Eighty-four years ago, John Maynard Keynes wrote: “The increase of technical efficiency has been taking place faster than we can deal with the problem of labour absorption”, and predicted that that generation’s grandchildren (that is, the “baby boom” generation now in their sixties) would work only three hours a day.
Twenty years ago Jeremy Rifkin published a book entitled “The End of Work”, and predicting “a near-workerless world”.
Keynes and Rifkin were not wrong about technical progress. The 1930s, despite the slump, saw the start of the modern chemical industry, and modern plastics. Computers came into widespread use in industry with the IBM System/360 in 1965. Small computers for individual use started to spread in the 1980s. The widespread use of the internet and the large and accelerating use of industrial robots dates from around 1995.
But our bosses are still squeezing us for more work, not sending us home early! Unemployment is high, at 5%-6% in the UK and the USA. But it’s lower than it was in the mid-70s, and indeed lower than it was in the UK and the USA in 1895. The employment rate, the measure of whether we have a workerful world, in the UK is the highest on record. We are moving further away from a workerless world, not closer to it.
Why? Because if capital can cut costs and increase profits here, it will start new lines of enterprise there. Accumulation of capital, as Karl Marx put, means increasing the size of the proletariat. On the way, thousands and millions are thrown out of work and pauperised. Marx also railed against “the apologist [who] calls [the long-term trend for expansion of capital to bring expansion of the working class] a compensation for the misery, the sufferings, the possible death of the displaced labourers during the transition period that banishes them into the industrial reserve army!” We must and do fight the bosses on the terms and modes in which new technologies are introduced.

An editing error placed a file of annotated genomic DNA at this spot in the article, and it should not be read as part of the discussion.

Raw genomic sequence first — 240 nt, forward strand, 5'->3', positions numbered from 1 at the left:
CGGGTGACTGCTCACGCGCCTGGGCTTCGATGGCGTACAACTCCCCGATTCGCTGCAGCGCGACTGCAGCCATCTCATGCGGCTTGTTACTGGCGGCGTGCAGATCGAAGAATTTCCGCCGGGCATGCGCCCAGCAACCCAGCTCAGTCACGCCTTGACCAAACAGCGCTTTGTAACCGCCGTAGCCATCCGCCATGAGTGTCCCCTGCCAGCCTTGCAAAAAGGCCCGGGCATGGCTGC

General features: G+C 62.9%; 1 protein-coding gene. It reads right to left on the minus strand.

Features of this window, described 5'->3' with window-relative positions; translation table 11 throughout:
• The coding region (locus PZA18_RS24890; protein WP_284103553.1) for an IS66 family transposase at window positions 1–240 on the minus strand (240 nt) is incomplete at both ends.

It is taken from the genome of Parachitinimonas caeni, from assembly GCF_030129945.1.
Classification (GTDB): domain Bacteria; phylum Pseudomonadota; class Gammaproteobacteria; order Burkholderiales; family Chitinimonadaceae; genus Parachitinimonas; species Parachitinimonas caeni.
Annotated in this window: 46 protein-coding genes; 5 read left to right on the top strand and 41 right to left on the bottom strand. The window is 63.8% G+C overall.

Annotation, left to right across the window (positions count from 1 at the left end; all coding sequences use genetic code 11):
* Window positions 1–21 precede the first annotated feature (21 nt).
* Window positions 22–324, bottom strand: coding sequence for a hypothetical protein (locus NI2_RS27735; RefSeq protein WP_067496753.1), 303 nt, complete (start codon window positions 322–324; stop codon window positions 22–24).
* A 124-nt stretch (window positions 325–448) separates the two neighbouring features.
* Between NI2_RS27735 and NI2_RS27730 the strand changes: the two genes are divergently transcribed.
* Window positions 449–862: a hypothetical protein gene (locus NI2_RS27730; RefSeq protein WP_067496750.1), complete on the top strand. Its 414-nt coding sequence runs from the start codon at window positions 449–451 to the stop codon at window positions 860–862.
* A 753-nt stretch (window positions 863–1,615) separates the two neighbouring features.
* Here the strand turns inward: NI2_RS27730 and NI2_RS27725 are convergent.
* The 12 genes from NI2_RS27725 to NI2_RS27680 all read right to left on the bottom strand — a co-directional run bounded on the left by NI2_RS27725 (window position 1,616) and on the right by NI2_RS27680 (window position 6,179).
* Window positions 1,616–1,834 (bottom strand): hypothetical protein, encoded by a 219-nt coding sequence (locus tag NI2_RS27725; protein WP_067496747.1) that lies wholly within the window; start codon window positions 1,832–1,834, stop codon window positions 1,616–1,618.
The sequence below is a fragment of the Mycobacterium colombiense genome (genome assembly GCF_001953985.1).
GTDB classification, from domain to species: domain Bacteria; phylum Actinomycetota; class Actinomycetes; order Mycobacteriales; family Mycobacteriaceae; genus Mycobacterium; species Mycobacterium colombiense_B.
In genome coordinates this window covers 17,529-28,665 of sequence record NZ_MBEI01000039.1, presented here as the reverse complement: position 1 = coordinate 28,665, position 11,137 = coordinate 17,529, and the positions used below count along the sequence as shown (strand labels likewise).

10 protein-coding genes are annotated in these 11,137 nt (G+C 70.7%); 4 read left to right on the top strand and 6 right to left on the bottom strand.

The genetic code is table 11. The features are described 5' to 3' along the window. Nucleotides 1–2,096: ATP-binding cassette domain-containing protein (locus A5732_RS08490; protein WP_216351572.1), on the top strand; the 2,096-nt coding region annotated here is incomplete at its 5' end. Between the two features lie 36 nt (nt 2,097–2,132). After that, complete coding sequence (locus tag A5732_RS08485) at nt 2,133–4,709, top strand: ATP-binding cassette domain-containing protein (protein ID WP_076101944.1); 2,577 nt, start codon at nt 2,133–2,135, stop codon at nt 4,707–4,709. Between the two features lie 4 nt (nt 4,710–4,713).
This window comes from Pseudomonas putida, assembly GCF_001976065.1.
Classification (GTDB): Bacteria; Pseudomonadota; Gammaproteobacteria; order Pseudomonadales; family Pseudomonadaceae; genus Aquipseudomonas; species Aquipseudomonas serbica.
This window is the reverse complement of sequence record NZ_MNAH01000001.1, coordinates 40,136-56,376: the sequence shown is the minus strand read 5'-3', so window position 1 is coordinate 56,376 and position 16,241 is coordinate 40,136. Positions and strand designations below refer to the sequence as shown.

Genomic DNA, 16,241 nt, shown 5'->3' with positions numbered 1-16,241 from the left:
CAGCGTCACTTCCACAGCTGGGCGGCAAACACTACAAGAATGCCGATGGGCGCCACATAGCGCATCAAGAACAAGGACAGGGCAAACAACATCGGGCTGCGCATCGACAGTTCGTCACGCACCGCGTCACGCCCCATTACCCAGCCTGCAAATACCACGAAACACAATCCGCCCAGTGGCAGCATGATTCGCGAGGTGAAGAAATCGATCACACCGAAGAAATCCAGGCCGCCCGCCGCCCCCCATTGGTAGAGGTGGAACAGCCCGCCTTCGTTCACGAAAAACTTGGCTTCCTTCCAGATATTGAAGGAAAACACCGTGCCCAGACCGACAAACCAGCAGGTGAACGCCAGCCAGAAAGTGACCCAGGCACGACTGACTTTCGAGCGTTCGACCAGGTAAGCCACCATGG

I disagree with John Cunningham (Solidarity 369) when he repeats Keynes’s or Rifkin’s predictions. I agree with most of Bruce Robinson’s article in the same issue, but I disagree about his apparent wish to exclude technologies such as automatic piloting of planes and cars.
Every technology marginalises some skills. The introduction of agriculture marginalised hunting-and-gathering skills. Printing marginalises the skills of illuminated manuscript-copying.
I recently had a major medical operation. It was done by robot. Presumably that tends to marginalise the surgeon’s manual skills. But the robot also makes the operation safer, more reliable, easier to recover from. Some surgeons will still have manual skills, as some people are still skilled hunters or calligraphers. Others will develop new skills around guiding and improving the robots. That is fine. To want to have all traditional skills kept in general use sounds nice, but is a way to condemn us to a more drudgery-heavy, injury-heavy life and a more static, stereotype set of skills.
Most plane crashes and car crashes happen not because people fail to reach heights of moral judgement inaccessible to a robot, but because the pilot or driver is inattentive, distracted, unwell, drunk, sleepy... In the USA, 85% of all aviation deaths are in small private planes without automation, although they account for a tiny proportion of air passengers.
Driverless cars and autopiloted planes are an advance, not a step backwards.